Where was TB? John McPhee. Jerry Izenberg. Pete Carril. 1996. Oh yeah. Nate.
Back on that Monday, as TB tried to finish his NCAA tournament guide and take care of the media, in the back of his mind he knew he had to do three things for men's lacrosse, whose season has just started.
Speaking of lacrosse, there's a doubleheader Saturday on Sherrerd Field, with the women against Temple at noon and the men against NJIT at 3. Opening day for both.
Back in 1996, TB knew he had to stop what he was doing with basketball for the lacrosse stuff, but he just didn't have the time. Nate then walked up to him and casually said "don't worry. I did Ivy Player of the Week nominations, wrote the release for Player of the Week and updated the notes for the Virginia game."
Ah Nate. One of the best ever.
Okay, so 1996. Nate. Grant.
TigerBlog saw on Twitter that Grant had mentioned something about Bob Bradley and being an American coach. As it turns out, Bradley had written a piece for The Players' Tribune about his experiences coaching all over the world and how he never really put so much stock in the idea that he was taking a lot of Americanized ideas with him until after he left Swansea.
You can read it HERE. It's very good.
Bradley has had quite a life. He's coached in the World Cup as the head coach for the U.S. men's national team, and won the group stage, by the way. He has coached in Egypt, Norway and France. He became the first American ever to be a head coach for an English Premier League team, something that will always be on his resume.
Bradley's resume also includes a time as the head coach here at Princeton. Bradley, a 1980 grad, is the deepest thinker for a coach that TigerBlog has ever met, and he says that with great respect.
Bradley is also the brother of Princeton baseball coach Scott Bradley. Has Princeton had any other sibling teams who have been head coaches here? TB can't think of one off the top of his head, though he's probably overlooking someone obvious.
The baseball season starts soon, and Princeton baseball and softball are the both the defending Ivy champs. TigerBlog went with the baseball team to Lafayette, Louisiana, for the NCAA regional. That was a great trip.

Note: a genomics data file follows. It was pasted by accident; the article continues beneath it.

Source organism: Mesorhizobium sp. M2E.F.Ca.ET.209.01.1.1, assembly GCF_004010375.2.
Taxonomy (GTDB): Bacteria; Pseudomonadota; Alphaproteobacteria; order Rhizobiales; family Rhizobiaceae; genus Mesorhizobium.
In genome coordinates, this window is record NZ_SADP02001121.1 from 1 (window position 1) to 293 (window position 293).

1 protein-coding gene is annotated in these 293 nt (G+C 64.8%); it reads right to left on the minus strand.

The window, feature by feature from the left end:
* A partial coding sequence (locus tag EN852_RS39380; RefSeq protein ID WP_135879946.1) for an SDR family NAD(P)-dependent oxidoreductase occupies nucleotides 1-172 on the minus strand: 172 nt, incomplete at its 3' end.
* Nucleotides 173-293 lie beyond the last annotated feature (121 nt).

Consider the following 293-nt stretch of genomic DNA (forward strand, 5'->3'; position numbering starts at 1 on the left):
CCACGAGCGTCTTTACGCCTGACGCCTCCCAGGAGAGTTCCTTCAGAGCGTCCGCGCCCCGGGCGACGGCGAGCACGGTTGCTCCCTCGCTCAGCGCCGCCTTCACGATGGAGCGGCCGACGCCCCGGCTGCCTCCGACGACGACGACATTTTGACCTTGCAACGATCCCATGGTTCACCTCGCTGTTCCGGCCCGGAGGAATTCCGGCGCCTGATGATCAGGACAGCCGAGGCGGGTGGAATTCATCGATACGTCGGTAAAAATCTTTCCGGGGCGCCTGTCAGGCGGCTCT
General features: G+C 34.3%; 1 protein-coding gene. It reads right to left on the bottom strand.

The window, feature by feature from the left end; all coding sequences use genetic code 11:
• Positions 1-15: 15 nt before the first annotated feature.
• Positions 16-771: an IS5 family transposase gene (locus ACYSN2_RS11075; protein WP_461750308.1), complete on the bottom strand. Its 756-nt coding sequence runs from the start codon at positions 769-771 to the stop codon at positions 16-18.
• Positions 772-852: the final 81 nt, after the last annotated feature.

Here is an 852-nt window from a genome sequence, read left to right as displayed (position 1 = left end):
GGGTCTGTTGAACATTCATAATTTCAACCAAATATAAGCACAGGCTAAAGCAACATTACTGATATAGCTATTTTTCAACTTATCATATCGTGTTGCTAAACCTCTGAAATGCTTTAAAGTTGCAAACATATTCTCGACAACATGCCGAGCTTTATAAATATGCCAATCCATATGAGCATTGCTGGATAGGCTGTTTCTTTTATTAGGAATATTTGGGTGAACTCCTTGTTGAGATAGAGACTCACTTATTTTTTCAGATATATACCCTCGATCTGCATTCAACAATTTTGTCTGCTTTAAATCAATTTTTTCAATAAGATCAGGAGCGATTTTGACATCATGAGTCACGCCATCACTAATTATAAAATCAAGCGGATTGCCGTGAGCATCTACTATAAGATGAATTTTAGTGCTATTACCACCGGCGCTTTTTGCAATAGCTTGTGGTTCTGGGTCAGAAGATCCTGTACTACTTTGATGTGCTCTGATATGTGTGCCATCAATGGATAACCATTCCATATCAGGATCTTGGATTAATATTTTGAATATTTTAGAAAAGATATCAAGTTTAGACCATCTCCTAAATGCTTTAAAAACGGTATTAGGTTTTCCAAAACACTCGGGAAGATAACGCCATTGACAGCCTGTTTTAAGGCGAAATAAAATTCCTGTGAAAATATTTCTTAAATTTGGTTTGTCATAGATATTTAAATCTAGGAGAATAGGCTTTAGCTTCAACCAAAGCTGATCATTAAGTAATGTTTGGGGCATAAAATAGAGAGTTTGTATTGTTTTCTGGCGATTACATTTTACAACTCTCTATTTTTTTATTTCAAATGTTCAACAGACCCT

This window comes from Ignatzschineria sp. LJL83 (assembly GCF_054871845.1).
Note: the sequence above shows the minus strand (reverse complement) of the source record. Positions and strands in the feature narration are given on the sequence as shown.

At about 5 yesterday afternoon, TigerBlog was in his office when there was a commotion in the outer office.
From TB's desk, he can't see around the corner into the main area. When people come in, they're usually here to see the IT guy, Bryan Fitzwater, whose office is next to TB's. When they come in, TB can usually see their shadows or hear them but not see their faces.
Yesterday TB assumed it was someone looking for Fitz. Instead, it was a Princeton baseball player, in full uniform, looking for the Zanfrini Room, which is two floors up. Seeing a baseball player in full uniform, holding a bat, was not near the top of the list of things TB would have guessed as to who was standing there.
Grant, by the way, wasn't the only one to call TB's attention to the piece that Bob Bradley wrote. Current head coach Jim Barlow, who played for Bradley and was his replacement here, emailed TB the link.
Barlow is still going strong in the Dillon ping pong tournament. So is his assistant coach, Steve Totten. Mollie is the Jadwin winner, awaiting the Dillon winner in the championship match.
And there you have it.
What did the Allman Brothers say? Oh yeah.
"Trying to make a living and doing the best I can."
That was it.
And that's it for today.